Wikipedia: Good Enough

Oliver Kamm declares himself “an enemy of Wikipedia” because its “purpose is to secure consensus rather than accuracy.”  Norm Geras demurs:

This is a metaphysical rather than practical objection. In matters of information, of truth and falsehood, I, too, am for accuracy. But when I go to Wikipedia I am not doing philosophy, I am not researching a scientific paper, I am not seeking medical advice for a desperately ill person that I will then get him or her to act upon, and I am not figuring out how to construct a bridge over which millions of tons of traffic are to pass. I am mostly trying to get a quick answer to some factual question – such as what is someone’s date of birth, what is the location of a certain town, in what order did Darryl Heimschmarrel write his 15 books, and where is the Droke of Garwinton. Most of the information I get off Wikipedia is accurate. I am at liberty to check anything I doubt, or anything at all.

As with my discussion with Stacy McCain on cultural literacy, I find myself strangely on the populist side.

No, Wikipedia isn’t a scholarly tome or even Encyclopedia Britannica. Then again, my very expensive volumes of the latter are no longer even displayed on valuable bookshelf space, having escaped the rubbish bin only because my visceral self has not caught up to my intellectual self on the matter of sunk costs.

Wikipedia is convenient, incredibly up-to-date, and generally quite good.   Only on the most controversial and timely topics is it sometimes wildly inaccurate — and even then for short periods. (See British Conservative Party Edits Wikipedia to Back Brown Claimfor an amusing recent example.)

Photo by Flickr user Todd Mecklem, used under Creative Commons license.

FILED UNDER: General,
James Joyner
About James Joyner
James Joyner is Professor and Department Head of Security Studies at Marine Corps University's Command and Staff College and a nonresident senior fellow at the Scowcroft Center for Strategy and Security at the Atlantic Council. He's a former Army officer and Desert Storm vet. Views expressed here are his own. Follow James on Twitter @DrJJoyner.

Comments

  1. Eneils Bailey says:

    Wikipedia is convenient, incredibly up-to-date, and generally quite good. Only on the most controversial and timely topics is it sometimes wildly inaccurate — and even then for short periods.

    Wow, That sounds like my first cousin on drugs.

    Never could quite figure out what a “short period” for him was…..

  2. Franklin says:

    If you need to look up some math or scientific equation, I would confirm that Wikipedia is just about perfect.

    About controversial topics, of *course* you have to be aware that it may not be perfect. But you’ll often find a ton of references at the bottom of the page which further help your search for truth.

  3. tom p says:

    When I was a kid, we had a set of EBs. There was a certain feeling of power that came with the possession of those volumes: “Within these leaves are distilled the entire knowledge of mankind.” It was a b*tch to grow up and find out that nothing could be further from the truth, still I miss the feel of those old brown tomes.

    For quick (and relatively accurate) fact checking, you can’t beat Wiki. But, “buyer beware”…

    While recently doing some basic research for an article I am writing I looked up “fer de lance”(bothrops asper) (a central and south american pit viper) I read: “It has been suggested that the venomous bite of B. asper was a factor in the choice of certain Mayan settlements such as Nim Li Punit, where the thick jungle inhabited by these snakes was used as a defensive boundary.”[9]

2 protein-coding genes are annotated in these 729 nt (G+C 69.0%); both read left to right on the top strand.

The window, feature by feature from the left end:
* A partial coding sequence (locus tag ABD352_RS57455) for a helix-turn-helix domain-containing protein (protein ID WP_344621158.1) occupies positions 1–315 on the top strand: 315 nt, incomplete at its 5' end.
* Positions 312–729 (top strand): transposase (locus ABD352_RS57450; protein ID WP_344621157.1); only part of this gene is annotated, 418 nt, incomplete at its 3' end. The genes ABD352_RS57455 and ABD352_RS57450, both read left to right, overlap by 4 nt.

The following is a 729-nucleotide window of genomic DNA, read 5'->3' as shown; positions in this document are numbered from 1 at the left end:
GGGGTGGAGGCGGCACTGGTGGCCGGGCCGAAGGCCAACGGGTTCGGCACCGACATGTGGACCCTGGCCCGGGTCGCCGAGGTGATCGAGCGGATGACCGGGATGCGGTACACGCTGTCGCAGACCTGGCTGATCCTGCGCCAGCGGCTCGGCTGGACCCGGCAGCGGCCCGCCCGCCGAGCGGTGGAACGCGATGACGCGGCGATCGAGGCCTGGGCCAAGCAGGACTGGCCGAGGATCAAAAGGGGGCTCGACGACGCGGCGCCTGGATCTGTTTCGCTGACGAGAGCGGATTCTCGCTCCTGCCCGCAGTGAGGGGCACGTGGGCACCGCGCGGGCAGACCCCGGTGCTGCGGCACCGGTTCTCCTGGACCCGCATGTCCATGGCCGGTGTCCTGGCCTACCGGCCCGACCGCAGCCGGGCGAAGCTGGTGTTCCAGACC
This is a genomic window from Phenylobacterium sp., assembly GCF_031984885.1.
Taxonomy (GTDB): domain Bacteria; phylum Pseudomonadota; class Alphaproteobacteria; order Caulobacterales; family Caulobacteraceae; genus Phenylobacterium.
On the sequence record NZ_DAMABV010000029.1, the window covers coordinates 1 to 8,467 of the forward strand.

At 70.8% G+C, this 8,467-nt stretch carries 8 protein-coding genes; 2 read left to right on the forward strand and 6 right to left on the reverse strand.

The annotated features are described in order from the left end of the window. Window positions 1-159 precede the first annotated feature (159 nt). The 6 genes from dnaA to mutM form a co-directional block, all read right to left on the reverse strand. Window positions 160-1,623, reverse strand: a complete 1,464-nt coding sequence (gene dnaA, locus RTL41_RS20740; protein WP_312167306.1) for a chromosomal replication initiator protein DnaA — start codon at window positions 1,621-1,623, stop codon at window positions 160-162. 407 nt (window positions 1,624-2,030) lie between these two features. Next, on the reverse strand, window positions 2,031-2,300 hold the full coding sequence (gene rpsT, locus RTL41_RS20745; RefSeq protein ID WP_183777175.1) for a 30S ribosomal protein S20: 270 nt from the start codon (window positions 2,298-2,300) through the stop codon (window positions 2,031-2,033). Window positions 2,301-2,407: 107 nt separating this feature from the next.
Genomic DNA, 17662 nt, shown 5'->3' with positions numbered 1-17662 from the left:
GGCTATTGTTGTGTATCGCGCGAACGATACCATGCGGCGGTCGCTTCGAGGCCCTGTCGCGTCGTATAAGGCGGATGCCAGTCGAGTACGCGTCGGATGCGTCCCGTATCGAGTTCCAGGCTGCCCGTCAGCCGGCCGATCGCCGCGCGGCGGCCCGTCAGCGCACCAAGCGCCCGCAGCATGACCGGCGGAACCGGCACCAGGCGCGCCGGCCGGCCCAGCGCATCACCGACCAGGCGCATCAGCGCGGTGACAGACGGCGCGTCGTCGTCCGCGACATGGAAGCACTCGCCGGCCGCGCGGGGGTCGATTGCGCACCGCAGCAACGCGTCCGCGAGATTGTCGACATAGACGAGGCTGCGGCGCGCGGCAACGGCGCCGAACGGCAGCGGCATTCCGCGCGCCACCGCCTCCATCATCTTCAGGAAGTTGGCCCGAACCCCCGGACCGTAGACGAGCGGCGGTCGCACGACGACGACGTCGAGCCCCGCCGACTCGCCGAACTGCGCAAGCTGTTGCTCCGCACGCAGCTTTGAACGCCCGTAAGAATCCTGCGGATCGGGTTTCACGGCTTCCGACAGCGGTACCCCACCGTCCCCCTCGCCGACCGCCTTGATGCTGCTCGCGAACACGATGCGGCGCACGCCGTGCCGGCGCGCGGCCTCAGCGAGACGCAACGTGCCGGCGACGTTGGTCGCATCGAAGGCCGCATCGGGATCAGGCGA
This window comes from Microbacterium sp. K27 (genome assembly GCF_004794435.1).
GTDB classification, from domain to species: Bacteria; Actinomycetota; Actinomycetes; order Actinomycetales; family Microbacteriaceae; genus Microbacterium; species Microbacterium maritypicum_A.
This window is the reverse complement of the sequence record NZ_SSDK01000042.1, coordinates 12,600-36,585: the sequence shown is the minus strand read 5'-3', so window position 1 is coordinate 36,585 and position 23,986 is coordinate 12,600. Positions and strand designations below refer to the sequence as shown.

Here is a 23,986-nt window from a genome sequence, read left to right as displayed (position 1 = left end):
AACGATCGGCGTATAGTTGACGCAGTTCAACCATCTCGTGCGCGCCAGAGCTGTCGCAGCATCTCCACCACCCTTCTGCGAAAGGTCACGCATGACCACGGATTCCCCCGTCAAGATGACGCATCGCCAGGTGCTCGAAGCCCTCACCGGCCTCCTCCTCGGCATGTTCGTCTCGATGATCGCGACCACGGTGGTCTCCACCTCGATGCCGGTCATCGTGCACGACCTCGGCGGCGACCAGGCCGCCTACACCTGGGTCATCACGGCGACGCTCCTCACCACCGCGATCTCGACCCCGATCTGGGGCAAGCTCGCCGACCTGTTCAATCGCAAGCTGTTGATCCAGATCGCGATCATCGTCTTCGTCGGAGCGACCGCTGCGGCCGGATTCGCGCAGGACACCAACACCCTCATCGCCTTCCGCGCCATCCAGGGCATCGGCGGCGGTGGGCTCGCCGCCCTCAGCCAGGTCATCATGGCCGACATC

I have a little bit of experience with this snake, and between that and what else is in the article, I found the inference of that statement (that the Mayans picked certain sites for their villages for the prevalence of FdLs) to be ludicrous on its face. I followed the cite and sure enough, the author made reference only to the fact that these snakes exist in the jungles where the Mayans built their villages.

    In other words, approach with a healthy skepticism, and follow the cites.

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  4. tom p says:

    Wikipedia is convenient, incredibly up-to-date, and generally quite good.

    and

    Wow, That sounds like my first cousin on drugs.

    Never could quite figure out what a “short period” for him was…..

    HA! Eneils, I was right with you until you said, “him”…

  5. I find myself falling into the purely pragmatic argument here. It’s good enough. For the tasks it’s not good enough for, such as the aforementioned scholarly work, people don’t use it. But for general, quick overview, “encyclopedia” content, it’s good enough, and as long as it stays that way and stays so cheap to maintain, people will keep using it, and rightly so. It’s called “efficient allocation of resources.”

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  6. just me says:

    I think it is a useful starting point when looking for facts. I think it is better with regard to facts than opinion, and I think some topics may end up with a bias. One thing i do like are that there are often external links to other sources-often primary in the footnotes area.
    .
    I don’t think it is a great cite for papers and such, but I think it is a starting point.

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  7. John Burgess says:

    I do think ‘good enough’ is about right.

    I think, too, that it’s even better if you click on the ‘Discussion’ tab to see the fighting over the inclusion or deletion of materials on the topic. To me, that is more useful than the cites at the bottom of the page as those are subject to editorial whim as well.

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